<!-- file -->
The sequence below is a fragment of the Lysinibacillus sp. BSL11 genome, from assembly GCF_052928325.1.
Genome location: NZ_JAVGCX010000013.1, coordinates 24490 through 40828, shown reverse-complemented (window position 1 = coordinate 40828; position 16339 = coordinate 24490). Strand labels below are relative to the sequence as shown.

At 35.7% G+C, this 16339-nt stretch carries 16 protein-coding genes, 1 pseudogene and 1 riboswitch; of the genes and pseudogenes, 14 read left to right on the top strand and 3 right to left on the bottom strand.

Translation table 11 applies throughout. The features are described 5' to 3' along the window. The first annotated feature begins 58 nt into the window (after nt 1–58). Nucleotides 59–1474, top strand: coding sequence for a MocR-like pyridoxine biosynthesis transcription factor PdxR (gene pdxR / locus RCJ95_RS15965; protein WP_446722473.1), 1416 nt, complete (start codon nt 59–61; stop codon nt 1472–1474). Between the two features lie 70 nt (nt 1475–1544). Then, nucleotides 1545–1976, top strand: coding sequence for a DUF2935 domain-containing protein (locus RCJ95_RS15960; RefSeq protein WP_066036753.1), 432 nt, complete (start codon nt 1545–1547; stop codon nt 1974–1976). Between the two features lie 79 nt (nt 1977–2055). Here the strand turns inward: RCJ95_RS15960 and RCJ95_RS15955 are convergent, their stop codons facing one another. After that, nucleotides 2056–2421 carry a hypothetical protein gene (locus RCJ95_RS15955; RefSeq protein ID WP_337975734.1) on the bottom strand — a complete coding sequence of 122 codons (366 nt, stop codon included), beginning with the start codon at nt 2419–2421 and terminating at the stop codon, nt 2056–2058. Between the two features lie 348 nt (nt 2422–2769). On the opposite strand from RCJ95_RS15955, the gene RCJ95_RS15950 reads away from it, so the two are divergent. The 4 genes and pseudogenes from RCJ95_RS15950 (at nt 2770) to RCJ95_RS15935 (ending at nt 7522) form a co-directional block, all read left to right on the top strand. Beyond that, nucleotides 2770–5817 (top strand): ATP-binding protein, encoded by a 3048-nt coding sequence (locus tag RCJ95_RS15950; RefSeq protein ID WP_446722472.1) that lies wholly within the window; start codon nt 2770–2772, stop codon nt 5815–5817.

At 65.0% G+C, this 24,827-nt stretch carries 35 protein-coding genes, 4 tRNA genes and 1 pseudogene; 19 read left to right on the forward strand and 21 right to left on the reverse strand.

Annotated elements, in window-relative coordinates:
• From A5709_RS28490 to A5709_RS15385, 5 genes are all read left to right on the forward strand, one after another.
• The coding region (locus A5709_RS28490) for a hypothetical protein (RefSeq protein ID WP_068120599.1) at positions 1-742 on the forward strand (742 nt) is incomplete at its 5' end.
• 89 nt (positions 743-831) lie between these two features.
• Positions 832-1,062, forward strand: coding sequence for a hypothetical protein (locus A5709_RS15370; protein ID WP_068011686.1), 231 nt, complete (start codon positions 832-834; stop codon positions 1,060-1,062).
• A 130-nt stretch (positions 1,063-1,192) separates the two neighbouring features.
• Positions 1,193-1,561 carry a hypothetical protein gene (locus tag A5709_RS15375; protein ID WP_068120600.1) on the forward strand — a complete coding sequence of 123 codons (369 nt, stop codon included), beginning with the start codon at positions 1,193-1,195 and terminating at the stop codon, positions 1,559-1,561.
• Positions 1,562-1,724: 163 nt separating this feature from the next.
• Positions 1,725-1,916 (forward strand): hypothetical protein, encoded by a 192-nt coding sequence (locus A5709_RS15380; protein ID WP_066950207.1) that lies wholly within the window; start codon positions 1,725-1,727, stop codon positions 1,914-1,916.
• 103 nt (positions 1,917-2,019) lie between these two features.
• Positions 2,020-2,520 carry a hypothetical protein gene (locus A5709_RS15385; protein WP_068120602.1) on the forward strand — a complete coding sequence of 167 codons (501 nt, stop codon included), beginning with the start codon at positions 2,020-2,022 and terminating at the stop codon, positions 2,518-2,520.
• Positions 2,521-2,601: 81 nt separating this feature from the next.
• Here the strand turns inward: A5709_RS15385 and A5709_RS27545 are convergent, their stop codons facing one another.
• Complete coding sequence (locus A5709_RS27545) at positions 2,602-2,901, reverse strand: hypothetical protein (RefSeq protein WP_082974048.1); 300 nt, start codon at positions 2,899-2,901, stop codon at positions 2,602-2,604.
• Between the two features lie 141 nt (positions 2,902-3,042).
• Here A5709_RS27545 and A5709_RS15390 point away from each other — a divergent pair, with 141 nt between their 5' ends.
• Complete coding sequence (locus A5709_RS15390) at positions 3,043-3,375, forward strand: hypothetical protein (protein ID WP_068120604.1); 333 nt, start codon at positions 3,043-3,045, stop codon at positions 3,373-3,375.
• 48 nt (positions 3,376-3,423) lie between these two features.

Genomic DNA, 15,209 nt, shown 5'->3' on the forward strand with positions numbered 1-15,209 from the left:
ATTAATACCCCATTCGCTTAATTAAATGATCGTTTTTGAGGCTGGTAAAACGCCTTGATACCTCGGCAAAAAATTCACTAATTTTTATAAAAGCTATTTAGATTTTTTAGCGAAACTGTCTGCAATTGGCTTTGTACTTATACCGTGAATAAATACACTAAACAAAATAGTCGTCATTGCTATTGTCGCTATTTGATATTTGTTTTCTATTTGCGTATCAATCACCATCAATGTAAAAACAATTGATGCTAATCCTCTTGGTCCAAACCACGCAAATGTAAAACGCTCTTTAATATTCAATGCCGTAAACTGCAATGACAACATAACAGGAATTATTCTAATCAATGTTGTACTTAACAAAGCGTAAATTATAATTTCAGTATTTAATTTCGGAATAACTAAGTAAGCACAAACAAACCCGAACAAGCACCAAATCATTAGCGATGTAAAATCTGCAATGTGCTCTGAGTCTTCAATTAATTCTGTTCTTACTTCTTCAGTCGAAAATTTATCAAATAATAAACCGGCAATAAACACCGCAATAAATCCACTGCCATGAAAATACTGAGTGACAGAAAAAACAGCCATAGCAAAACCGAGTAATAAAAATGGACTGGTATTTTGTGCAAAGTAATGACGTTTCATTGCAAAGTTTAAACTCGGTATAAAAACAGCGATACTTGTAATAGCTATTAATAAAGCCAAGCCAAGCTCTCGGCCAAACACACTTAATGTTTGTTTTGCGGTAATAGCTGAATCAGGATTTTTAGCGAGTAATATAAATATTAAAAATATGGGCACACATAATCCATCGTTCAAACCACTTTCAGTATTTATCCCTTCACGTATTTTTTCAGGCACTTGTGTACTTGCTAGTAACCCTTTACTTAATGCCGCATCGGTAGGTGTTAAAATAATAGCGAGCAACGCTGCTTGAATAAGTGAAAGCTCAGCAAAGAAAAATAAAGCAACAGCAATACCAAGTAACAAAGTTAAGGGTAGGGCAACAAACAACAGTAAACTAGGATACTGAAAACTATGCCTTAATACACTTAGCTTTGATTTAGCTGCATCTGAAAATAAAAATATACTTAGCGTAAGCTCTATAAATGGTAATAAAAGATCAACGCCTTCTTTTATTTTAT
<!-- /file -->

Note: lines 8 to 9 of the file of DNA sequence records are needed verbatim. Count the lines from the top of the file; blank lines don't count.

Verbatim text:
• The coding region (locus A5709_RS28490) for a hypothetical protein (RefSeq protein ID WP_068120599.1) at positions 1-742 on the forward strand (742 nt) is incomplete at its 5' end.
• 89 nt (positions 743-831) lie between these two features.